Well, how's that Operation Firedump thing going? Crap, would be a fair assessment. All it seems to have achieved is getting various bits of the Romanian government to read this blog, starting with the Foreign Ministry, moving on to the Civil Aeronautical Authority, and landing up with the External Information Service - that is, the equivalent of MI6 (they're at on IP address 18.104.22.168). No sign of a seizure of 3C-QRF, though.
God knows how difficult it will be to get anywhere with the UAE. After all, UN-sanctioned Irbis Air Co.'s UN-75003 was photographed at Sharjah on the 4th of January. We know they are there.
In the meantime, though, why not crack into another bit of mystery jet weirdness? We've mentioned before (may well have been a world exclusive) that Iraqi Airways' planes are all registered in Sierra Leone, that a tribal sheikh, Hussain al-Khawam, is the new boss, and that the aircraft originate with a Jordanian entity (Teebah Airlines) with close connections to mercenaries well-known from West Africa and also with Kam Air and Phoenix Aviation/AVE. More recently, it turned out that Mr. Al-Khawam was responsible for arranging kickbacks to Australian Wheat Board officials around their oil-for-food contracts. Nice.
Here is a riddle. This photo shows 9L-LEG, an Iraqi AW Boeing 737 Classic, serial number 22885/966, in Baghdad on the 15th of September 2004, wearing the smart green livery of both new and old Iraq's airline.
But..sadly, no! Take a look at this one, taken at Southend Airport 17 days later and spot the deliberate mistake. First of all, although it's still registered 9L-LEG, it's changed colour and moved to something called "Destiny Air". Well, that can be achieved with a spraygun and a dose of elbow grease. Destiny Air sounds like it could claim the title of The World's Most Ominous Airline for its advertising, too. Second, it's got no windows. This is a rather bigger job, but not outside the bounds of the possible. Thirdly, damningly, it's changed into a Boeing 727!
Now that seems like carelessness. Letting one of your aeroplanes metamorphose is frankly unprofessional. Here's another photo taken at the same time and place: link. Clear enough, no?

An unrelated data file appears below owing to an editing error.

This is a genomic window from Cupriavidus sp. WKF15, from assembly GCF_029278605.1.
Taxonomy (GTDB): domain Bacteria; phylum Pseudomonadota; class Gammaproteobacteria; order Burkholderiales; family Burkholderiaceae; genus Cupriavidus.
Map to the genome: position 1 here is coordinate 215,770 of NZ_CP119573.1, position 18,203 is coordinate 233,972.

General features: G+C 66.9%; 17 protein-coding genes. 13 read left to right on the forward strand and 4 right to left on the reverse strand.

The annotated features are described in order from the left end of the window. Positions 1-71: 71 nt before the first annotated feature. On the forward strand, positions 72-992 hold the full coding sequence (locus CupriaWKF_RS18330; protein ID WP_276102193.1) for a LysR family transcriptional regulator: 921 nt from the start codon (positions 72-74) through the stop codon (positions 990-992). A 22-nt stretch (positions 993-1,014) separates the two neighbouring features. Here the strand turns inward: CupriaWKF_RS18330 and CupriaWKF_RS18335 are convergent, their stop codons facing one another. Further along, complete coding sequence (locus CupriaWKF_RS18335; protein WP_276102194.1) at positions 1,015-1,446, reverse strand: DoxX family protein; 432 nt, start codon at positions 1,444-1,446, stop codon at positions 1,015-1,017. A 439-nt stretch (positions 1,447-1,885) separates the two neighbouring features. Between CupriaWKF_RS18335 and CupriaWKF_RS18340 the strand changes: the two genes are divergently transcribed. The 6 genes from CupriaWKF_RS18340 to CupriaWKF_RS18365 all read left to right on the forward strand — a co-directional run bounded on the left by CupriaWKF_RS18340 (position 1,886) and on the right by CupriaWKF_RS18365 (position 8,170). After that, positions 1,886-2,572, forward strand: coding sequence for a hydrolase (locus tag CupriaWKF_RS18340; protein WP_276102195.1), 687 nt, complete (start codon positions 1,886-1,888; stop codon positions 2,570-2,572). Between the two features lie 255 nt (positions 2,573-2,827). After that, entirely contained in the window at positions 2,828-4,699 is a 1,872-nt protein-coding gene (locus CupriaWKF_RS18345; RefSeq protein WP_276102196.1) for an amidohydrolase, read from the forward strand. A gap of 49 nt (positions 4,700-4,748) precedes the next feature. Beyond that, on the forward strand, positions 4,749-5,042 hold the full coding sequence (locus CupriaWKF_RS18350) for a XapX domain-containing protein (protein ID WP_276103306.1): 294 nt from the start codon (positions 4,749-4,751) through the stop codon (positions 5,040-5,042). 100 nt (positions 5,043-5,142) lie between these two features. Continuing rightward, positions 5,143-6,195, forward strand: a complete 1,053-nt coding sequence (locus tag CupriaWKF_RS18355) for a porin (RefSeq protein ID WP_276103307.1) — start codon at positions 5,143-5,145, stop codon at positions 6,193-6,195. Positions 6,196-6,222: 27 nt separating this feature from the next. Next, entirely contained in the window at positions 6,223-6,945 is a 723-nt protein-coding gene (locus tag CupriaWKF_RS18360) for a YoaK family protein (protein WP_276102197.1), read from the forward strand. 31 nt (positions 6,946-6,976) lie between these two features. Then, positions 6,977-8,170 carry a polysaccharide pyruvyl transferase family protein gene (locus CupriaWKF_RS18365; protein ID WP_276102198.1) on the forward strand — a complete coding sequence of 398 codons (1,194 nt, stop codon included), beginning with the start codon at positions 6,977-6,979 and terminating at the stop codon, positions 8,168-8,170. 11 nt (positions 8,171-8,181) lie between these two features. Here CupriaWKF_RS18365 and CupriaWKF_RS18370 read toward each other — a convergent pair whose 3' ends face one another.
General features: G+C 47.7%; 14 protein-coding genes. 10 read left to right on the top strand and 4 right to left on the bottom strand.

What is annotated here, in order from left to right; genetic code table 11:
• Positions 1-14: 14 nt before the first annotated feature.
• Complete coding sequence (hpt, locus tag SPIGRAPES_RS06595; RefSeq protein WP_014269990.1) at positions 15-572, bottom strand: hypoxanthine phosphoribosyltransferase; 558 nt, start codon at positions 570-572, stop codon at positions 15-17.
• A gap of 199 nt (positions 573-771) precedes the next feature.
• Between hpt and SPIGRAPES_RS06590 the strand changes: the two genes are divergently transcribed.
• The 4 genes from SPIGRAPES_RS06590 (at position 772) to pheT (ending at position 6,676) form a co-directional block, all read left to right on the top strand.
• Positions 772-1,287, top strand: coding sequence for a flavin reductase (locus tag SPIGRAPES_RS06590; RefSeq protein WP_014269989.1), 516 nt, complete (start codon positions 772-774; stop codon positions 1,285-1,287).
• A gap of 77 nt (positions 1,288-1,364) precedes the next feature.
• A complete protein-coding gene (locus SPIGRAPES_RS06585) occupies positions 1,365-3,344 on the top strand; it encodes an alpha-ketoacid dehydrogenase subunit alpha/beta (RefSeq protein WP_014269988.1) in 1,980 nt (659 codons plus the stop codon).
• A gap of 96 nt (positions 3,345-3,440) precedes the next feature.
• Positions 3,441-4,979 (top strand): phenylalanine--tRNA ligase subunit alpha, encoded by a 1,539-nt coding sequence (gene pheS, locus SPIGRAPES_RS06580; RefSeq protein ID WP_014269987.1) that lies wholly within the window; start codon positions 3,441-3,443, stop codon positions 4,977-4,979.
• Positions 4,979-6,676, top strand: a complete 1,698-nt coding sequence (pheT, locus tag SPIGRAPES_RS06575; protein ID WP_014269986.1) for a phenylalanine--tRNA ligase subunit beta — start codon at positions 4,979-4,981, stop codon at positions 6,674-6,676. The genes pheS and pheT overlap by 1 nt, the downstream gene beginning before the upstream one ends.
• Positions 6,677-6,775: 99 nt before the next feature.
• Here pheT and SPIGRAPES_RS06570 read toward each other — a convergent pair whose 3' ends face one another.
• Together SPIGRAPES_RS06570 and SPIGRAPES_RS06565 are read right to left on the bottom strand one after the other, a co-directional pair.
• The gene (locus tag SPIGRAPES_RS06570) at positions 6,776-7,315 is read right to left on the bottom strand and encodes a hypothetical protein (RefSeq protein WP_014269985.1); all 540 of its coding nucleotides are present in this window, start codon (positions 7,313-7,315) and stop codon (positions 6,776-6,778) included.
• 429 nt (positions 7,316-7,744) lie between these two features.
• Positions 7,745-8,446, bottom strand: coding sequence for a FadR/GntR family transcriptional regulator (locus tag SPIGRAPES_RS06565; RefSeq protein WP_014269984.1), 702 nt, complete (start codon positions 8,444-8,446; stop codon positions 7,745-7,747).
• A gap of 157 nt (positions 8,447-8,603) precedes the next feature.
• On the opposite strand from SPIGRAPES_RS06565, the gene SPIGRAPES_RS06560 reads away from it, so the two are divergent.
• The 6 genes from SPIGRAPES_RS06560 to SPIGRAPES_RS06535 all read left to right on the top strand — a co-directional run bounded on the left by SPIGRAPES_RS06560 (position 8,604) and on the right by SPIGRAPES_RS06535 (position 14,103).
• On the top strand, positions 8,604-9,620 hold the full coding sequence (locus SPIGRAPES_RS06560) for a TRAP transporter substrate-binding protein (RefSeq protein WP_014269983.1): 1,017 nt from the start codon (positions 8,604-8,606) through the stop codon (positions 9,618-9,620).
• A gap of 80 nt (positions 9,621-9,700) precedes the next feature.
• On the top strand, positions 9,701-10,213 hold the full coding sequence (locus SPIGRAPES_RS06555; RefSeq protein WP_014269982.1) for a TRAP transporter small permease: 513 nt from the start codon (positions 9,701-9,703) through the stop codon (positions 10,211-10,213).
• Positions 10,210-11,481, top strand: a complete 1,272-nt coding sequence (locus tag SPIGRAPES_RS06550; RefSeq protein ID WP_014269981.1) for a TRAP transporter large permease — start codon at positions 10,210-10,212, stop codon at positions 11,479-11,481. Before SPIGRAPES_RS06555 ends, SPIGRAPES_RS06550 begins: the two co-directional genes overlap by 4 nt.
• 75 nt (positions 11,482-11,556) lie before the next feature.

But by February last year, it turns out, 9L-LEG had just been going through a phase. Here it is, at Amman (Queen Alia) International on the 7th of February, back in its B737 civvies. And again, at Amman, on the 1st October: here.
So. Either we have a transgender aircraft on our hands, or there's a 727 missing. Fortunately, through the magic of teh interwebs, we have the answer. Destiny Air was created in Sierra Leone in 2004. It has only ever used one plane - a Boeing 727 freighter (like the one in the photo) with the registration 9L-LFD and the serial number 21245. -LFD, of course, is just a splash of white paint and a length of gaffer tape away from -LEG. Photographic evidence puts 21245 at Southend throughout the summer of 2004 undergoing major maintenance, and thisphoto taken by the same man as the -LEC ones places it in Southend, in its right registration, on the 12th of February 2005 when it left Southend for Chateauroux (of all places).
During that summer the plane was sold by Air Contractors Ireland to Destiny Air via a broker called Weir Equipment Finance. It had previously been working under a wet lease from ACI for the well-known parcel freight firm TNT. Aerotransport.org currently lists it as "stored".
So, we know the what and quite a lot of the how. Why? It's all extremely strange.